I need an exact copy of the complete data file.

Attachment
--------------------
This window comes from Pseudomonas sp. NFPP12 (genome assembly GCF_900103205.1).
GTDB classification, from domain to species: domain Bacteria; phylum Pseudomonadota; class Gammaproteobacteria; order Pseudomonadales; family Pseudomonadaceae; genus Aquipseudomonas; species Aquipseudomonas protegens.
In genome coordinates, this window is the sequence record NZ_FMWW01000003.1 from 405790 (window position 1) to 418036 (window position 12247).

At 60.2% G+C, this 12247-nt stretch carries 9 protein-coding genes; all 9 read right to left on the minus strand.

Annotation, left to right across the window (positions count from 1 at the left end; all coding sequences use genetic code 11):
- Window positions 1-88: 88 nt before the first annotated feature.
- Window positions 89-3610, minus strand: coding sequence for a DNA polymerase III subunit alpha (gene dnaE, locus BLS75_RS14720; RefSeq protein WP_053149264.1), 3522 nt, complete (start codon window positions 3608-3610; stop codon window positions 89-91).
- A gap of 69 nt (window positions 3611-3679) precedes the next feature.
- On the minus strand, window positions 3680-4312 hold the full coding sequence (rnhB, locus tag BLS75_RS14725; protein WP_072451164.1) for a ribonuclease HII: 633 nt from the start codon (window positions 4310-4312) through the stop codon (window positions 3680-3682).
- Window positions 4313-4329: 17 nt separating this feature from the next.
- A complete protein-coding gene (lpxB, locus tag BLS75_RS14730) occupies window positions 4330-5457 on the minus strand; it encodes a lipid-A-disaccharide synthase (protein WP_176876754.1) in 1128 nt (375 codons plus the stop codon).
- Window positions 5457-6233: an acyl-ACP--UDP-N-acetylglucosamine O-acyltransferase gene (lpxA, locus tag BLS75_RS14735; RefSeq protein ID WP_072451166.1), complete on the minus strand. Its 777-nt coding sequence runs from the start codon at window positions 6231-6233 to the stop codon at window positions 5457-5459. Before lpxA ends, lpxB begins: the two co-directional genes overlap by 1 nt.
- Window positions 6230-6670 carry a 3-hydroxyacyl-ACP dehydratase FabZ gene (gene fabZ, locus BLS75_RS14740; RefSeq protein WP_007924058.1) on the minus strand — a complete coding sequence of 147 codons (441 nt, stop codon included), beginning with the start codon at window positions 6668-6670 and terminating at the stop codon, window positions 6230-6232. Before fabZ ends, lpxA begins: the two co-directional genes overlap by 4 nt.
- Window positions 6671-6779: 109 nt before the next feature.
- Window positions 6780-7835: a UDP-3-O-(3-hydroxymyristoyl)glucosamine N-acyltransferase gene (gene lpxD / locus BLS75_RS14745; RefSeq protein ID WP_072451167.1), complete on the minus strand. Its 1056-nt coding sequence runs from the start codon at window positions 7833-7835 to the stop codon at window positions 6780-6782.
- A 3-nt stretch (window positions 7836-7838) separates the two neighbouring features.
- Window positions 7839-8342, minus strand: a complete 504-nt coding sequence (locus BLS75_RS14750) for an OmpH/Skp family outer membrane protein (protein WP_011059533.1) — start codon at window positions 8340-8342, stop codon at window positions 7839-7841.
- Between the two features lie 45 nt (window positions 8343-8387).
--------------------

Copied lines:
This window comes from Pseudomonas sp. NFPP12 (genome assembly GCF_900103205.1).
GTDB classification, from domain to species: domain Bacteria; phylum Pseudomonadota; class Gammaproteobacteria; order Pseudomonadales; family Pseudomonadaceae; genus Aquipseudomonas; species Aquipseudomonas protegens.
In genome coordinates, this window is the sequence record NZ_FMWW01000003.1 from 405790 (window position 1) to 418036 (window position 12247).

At 60.2% G+C, this 12247-nt stretch carries 9 protein-coding genes; all 9 read right to left on the minus strand.

Annotation, left to right across the window (positions count from 1 at the left end; all coding sequences use genetic code 11):
- Window positions 1-88: 88 nt before the first annotated feature.
- Window positions 89-3610, minus strand: coding sequence for a DNA polymerase III subunit alpha (gene dnaE, locus BLS75_RS14720; RefSeq protein WP_053149264.1), 3522 nt, complete (start codon window positions 3608-3610; stop codon window positions 89-91).
- A gap of 69 nt (window positions 3611-3679) precedes the next feature.
- On the minus strand, window positions 3680-4312 hold the full coding sequence (rnhB, locus tag BLS75_RS14725; protein WP_072451164.1) for a ribonuclease HII: 633 nt from the start codon (window positions 4310-4312) through the stop codon (window positions 3680-3682).
- Window positions 4313-4329: 17 nt separating this feature from the next.
- A complete protein-coding gene (lpxB, locus tag BLS75_RS14730) occupies window positions 4330-5457 on the minus strand; it encodes a lipid-A-disaccharide synthase (protein WP_176876754.1) in 1128 nt (375 codons plus the stop codon).
- Window positions 5457-6233: an acyl-ACP--UDP-N-acetylglucosamine O-acyltransferase gene (lpxA, locus tag BLS75_RS14735; RefSeq protein ID WP_072451166.1), complete on the minus strand. Its 777-nt coding sequence runs from the start codon at window positions 6231-6233 to the stop codon at window positions 5457-5459. Before lpxA ends, lpxB begins: the two co-directional genes overlap by 1 nt.
- Window positions 6230-6670 carry a 3-hydroxyacyl-ACP dehydratase FabZ gene (gene fabZ, locus BLS75_RS14740; RefSeq protein WP_007924058.1) on the minus strand — a complete coding sequence of 147 codons (441 nt, stop codon included), beginning with the start codon at window positions 6668-6670 and terminating at the stop codon, window positions 6230-6232. Before fabZ ends, lpxA begins: the two co-directional genes overlap by 4 nt.
- Window positions 6671-6779: 109 nt before the next feature.
- Window positions 6780-7835: a UDP-3-O-(3-hydroxymyristoyl)glucosamine N-acyltransferase gene (gene lpxD / locus BLS75_RS14745; RefSeq protein ID WP_072451167.1), complete on the minus strand. Its 1056-nt coding sequence runs from the start codon at window positions 7833-7835 to the stop codon at window positions 6780-6782.
- A 3-nt stretch (window positions 7836-7838) separates the two neighbouring features.
- Window positions 7839-8342, minus strand: a complete 504-nt coding sequence (locus BLS75_RS14750) for an OmpH/Skp family outer membrane protein (protein WP_011059533.1) — start codon at window positions 8340-8342, stop codon at window positions 7839-7841.
- Between the two features lie 45 nt (window positions 8343-8387).